In 2017, a vendor moved the Constitutional Court to scrape a colonial law made by Britain in 1924 that empowered police to extort bribes from the poor and exert excess force on people they do not like. Now the adoption of coronavirus prevention rules has created new grounds for repressive policing, with the law enforcers manhandling, overcrowding and arbitrary detaining people found without masks. Our Features Editor JAMES CHAVULA asks Victor Mhango, the executive director of Centre for Human Rights, Education, Advice and Assistance (Chreaa) who supported Mayeso Gwanda’s cause, to unpack the impact of the new dos and don’ts.
What is your take on these beatings and detentions?
We have noted that the police are using excessive force and detention in the enforcement of the guidelines. This is becoming a huge concern for us and this will destroy the gains that the country has achieved on human rights. The beatings are a clear violation of the right to freedom from torture, cruel inhuman and degrading punishment. Even in a case of national disaster or state of emergency, torture is not allowed. The police have no power to beat up anyone. They are required to work within the law and respect human rights. Their conduct is a clear example of gross human rights violation. This takes us back to colonial times where torture was the order of the day. Our Constitution prohibits corporal punishment and it is unconstitutional to beat up any person for any offence.
How are such measures likely to disadvantage the poor who are usually at risk when it comes to such measures as was the case with the rogue and vagabond law repealed by the courts?
We should understand that as much as we have people who are not putting on their masks because they are careless and irresponsible, there are also others who are failing to do so because they cannot afford the mask. This means that we are criminalising poverty in the implementation of the law. The State has a duty to ensure they make an enabling environment to obey the law, by making provision of the masks. The solution lies in dealing with social problems than using penal laws to ensure adherence to the Covid rules.
Desperate times require desperate measures. How can the State and its security agents protect human rights without compromising on the collective fight to stop the coronavirus pandemic?
The State machinery should operate within the law. They should address the social issues that are preventing people to adhere to the Covid-19 rules. Criminalisation of noncompliance is not the best solution where the social challenges remain. The problem of criminalisation is what we are seeing now, the police are abusing their powers and victimising a lot of people as a result. We need to address the problems we have without creating other problems.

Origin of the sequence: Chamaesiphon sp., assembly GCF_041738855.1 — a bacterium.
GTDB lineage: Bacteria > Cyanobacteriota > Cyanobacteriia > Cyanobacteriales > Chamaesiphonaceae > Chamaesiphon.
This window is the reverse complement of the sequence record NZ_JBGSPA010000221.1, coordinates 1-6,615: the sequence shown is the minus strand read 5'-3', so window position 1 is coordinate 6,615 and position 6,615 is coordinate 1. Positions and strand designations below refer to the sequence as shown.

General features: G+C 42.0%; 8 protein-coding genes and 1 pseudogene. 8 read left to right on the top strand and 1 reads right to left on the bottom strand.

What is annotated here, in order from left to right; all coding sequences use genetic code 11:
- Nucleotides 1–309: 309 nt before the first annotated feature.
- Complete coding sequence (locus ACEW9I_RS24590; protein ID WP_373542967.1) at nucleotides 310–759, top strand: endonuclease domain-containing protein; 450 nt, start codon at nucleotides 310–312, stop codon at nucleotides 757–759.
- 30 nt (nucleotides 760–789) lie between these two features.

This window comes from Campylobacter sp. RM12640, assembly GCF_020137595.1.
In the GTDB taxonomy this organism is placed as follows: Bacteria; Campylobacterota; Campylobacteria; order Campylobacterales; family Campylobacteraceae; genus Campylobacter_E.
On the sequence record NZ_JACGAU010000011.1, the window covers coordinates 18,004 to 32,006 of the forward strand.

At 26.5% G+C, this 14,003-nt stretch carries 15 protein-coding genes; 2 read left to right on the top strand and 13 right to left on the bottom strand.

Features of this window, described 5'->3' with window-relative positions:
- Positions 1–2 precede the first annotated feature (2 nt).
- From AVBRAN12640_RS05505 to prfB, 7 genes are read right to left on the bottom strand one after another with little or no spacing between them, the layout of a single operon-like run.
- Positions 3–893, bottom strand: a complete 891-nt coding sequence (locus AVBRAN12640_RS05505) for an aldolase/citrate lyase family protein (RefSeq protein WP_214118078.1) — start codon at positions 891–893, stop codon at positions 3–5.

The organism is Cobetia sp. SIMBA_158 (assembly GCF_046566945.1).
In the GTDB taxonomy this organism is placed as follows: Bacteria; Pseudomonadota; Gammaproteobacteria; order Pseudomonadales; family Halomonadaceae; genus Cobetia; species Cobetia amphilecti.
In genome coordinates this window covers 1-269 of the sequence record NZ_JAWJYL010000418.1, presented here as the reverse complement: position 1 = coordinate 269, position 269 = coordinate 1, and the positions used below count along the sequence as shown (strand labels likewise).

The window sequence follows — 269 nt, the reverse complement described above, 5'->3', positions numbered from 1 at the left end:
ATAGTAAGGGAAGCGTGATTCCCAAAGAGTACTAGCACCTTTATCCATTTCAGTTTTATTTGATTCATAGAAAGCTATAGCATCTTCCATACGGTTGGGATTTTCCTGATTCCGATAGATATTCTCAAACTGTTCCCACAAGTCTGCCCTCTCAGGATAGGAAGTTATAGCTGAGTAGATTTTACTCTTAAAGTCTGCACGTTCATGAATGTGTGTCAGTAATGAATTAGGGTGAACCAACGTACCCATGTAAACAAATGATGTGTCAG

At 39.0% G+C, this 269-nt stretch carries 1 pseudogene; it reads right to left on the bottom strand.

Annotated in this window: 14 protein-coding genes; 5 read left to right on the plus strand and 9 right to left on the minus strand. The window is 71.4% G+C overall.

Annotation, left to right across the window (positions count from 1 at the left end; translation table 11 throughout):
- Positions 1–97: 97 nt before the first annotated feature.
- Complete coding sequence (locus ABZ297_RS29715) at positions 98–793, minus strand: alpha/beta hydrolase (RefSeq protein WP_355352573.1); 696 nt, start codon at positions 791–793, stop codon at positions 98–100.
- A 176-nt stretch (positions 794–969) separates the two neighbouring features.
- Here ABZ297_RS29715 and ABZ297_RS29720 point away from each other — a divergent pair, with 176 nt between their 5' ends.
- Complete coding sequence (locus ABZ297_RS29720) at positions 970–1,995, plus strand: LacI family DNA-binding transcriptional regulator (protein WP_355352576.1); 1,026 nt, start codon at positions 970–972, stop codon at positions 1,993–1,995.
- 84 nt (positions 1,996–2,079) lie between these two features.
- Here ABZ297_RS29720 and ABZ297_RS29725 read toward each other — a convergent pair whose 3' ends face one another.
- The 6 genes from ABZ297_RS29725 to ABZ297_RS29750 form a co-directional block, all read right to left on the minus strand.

As we observe the State of Disaster announced by President Lazarus Chakwera this month, what lessons can we learn from other southern African nations which may be equally or worse hit by the coronavirus emergency?
We have to see that in all countries that they have used the penal laws to enforce the Covid-19 rules, it has not worked. This has resulted in more violation of human rights and the problem still remains. Criminalisation is not a solution in this case.
How can the citizens themselves make the State agencies’ work better and free from rights violations?
I appeal to Malawians to make it difficult if not impossible for the police to come into contact with you by just doing the right thing – put on your mask. Malawians should know that wearing of face masks in all public places is mandatory and those who do not follow may face fines.
A few years back, Chreaa supported vendor Mayeso Gwanda’s public interest case, which led to the repeal of one of the rogue and vagabond laws in our colonial statutes. However, the judges did order the State agencies—Parliament, Law Commission and Human Rights Commission—to review the remaining vagrancy laws. Have the State agencies done enough to make good of the law reform championed by a vendor while they were dozing on the job?
No, the State has not done anything to review the laws as ordered by the court. We are still seeing police officers using the offence of idle and disorderly to victimise people. A good example is the case of the Polytechnic student who was raped in police custody when she was arrested for such offences. However, we are encouraged by recommendation of the African Court on Human and People’s Rights that concurred with our Constitutional Court to review laws that are deemed to be selective. The court stated that there is no reasonable basis for a law that distinguishes between so-called ‘vagrants’ and the rest of the population based on their economic status
From your interaction, what does Gwanda himself say about the State inertia to build on his law-changing court victory?
Mayeso still believes that poverty is not a crime and has faith in the Judiciary.
What does the future look like if we continue neglecting the colonial repressive laws in our laws?
The Bill of Human Rights enshrined in our Constitution will remain a piece of paper for many Malawians if we do not deal away with laws that violate rights of the most vulnerable people in our society. We also cannot be creating new laws that evidently target the poor and violate human rights. We make joke of our constitutional democracy if the State can pass laws that only violate human rights.